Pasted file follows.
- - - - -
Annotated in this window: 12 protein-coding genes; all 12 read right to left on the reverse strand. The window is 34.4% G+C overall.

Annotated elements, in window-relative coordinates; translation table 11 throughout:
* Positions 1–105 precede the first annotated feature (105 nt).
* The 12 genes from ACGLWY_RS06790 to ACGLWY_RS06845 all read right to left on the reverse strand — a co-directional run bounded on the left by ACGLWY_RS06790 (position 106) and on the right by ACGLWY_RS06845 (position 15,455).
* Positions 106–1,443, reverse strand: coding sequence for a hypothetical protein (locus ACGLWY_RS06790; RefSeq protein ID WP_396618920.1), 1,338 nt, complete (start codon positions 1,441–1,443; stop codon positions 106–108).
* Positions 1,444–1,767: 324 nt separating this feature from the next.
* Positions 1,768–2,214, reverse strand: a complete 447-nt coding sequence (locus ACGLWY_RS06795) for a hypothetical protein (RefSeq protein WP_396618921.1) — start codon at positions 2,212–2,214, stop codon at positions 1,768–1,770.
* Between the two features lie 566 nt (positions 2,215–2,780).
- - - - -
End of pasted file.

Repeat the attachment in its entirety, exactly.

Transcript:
Annotated in this window: 12 protein-coding genes; all 12 read right to left on the reverse strand. The window is 34.4% G+C overall.

Annotated elements, in window-relative coordinates; translation table 11 throughout:
* Positions 1–105 precede the first annotated feature (105 nt).
* The 12 genes from ACGLWY_RS06790 to ACGLWY_RS06845 all read right to left on the reverse strand — a co-directional run bounded on the left by ACGLWY_RS06790 (position 106) and on the right by ACGLWY_RS06845 (position 15,455).
* Positions 106–1,443, reverse strand: coding sequence for a hypothetical protein (locus ACGLWY_RS06790; RefSeq protein ID WP_396618920.1), 1,338 nt, complete (start codon positions 1,441–1,443; stop codon positions 106–108).
* Positions 1,444–1,767: 324 nt separating this feature from the next.
* Positions 1,768–2,214, reverse strand: a complete 447-nt coding sequence (locus ACGLWY_RS06795) for a hypothetical protein (RefSeq protein WP_396618921.1) — start codon at positions 2,212–2,214, stop codon at positions 1,768–1,770.
* Between the two features lie 566 nt (positions 2,215–2,780).